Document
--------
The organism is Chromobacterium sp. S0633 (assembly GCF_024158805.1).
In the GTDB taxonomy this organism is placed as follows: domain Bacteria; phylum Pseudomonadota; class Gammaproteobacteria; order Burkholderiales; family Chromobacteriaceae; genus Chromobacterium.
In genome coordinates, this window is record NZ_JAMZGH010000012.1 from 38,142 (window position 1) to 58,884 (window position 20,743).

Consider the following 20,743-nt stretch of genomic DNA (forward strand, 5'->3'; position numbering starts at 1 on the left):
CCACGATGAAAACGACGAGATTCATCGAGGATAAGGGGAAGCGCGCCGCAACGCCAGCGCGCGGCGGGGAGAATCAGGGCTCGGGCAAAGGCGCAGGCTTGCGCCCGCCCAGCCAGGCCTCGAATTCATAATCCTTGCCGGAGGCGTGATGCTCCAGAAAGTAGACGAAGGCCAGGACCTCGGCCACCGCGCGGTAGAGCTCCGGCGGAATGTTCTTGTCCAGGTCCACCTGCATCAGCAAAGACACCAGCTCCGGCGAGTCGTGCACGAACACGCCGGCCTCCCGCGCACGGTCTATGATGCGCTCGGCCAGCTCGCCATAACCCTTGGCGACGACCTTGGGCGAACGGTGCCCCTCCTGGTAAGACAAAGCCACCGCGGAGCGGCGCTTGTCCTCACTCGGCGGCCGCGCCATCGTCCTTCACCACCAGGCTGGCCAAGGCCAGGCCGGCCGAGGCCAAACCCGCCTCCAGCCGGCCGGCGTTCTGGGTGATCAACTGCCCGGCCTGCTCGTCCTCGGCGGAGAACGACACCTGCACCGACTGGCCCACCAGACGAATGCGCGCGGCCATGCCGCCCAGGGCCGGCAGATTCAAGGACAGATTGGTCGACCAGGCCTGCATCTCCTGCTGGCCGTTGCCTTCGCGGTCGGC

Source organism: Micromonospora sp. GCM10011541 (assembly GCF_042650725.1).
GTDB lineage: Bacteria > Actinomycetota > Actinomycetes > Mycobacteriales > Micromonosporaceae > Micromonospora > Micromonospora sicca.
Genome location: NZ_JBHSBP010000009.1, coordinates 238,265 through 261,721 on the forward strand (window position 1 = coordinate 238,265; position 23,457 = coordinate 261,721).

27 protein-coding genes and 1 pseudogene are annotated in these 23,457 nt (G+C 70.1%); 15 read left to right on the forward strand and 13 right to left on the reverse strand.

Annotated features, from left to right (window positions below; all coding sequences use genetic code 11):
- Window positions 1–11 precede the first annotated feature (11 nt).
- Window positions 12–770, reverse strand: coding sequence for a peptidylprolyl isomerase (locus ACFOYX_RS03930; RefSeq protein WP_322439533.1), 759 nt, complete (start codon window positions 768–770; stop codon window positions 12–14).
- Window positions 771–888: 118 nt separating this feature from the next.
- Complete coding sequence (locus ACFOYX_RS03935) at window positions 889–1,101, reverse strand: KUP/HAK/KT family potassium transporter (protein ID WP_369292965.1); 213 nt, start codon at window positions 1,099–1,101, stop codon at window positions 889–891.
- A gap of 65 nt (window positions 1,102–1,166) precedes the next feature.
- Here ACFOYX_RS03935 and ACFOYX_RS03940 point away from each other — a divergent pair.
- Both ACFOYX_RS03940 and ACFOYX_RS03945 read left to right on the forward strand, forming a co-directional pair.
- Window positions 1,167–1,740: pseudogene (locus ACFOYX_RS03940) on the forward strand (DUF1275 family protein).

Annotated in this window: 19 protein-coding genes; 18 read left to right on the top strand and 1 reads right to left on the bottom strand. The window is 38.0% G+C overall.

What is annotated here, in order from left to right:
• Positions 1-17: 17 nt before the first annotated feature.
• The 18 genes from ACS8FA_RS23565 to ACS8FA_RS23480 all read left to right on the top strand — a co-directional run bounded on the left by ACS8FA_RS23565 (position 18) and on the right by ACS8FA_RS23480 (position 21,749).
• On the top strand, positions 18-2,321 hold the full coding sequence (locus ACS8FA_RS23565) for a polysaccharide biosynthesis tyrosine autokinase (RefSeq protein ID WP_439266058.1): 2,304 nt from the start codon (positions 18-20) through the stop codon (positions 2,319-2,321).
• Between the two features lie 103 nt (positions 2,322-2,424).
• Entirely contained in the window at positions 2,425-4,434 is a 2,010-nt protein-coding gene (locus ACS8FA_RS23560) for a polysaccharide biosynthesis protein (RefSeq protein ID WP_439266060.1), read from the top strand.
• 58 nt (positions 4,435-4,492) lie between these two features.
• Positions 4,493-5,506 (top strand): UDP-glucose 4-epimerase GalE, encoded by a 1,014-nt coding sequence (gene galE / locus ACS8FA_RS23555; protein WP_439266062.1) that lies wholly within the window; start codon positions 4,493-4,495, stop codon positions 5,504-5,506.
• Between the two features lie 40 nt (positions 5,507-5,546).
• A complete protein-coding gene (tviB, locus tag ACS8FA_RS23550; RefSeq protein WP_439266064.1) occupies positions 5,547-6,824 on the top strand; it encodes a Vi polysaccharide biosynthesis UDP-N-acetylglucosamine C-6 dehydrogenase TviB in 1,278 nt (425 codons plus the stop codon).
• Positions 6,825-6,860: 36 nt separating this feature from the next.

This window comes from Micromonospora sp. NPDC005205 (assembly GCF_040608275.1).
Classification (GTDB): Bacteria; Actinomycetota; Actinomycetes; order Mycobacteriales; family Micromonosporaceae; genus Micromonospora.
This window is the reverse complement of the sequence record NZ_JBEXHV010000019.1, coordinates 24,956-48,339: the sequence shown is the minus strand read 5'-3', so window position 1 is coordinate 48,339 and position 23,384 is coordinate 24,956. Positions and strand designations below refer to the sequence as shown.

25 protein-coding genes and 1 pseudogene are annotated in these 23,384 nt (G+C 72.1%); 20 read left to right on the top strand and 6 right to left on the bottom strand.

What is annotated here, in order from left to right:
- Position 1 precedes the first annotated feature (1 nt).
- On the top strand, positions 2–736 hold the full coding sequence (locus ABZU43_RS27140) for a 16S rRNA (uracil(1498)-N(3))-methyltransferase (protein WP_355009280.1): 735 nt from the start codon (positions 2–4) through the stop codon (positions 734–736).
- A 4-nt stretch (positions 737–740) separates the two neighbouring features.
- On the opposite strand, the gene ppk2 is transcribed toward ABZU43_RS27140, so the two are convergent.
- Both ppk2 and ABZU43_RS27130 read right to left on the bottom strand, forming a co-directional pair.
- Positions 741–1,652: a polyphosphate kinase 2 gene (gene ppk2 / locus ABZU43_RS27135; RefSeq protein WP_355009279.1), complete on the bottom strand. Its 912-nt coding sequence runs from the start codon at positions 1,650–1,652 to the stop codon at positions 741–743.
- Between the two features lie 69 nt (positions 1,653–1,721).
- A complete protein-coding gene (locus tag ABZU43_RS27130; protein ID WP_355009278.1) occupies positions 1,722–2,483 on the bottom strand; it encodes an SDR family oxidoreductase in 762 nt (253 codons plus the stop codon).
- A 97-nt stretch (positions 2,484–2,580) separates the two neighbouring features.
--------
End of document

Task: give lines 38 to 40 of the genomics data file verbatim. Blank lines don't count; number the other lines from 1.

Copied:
- A 4-nt stretch (positions 737–740) separates the two neighbouring features.
- On the opposite strand, the gene ppk2 is transcribed toward ABZU43_RS27140, so the two are convergent.
- Both ppk2 and ABZU43_RS27130 read right to left on the bottom strand, forming a co-directional pair.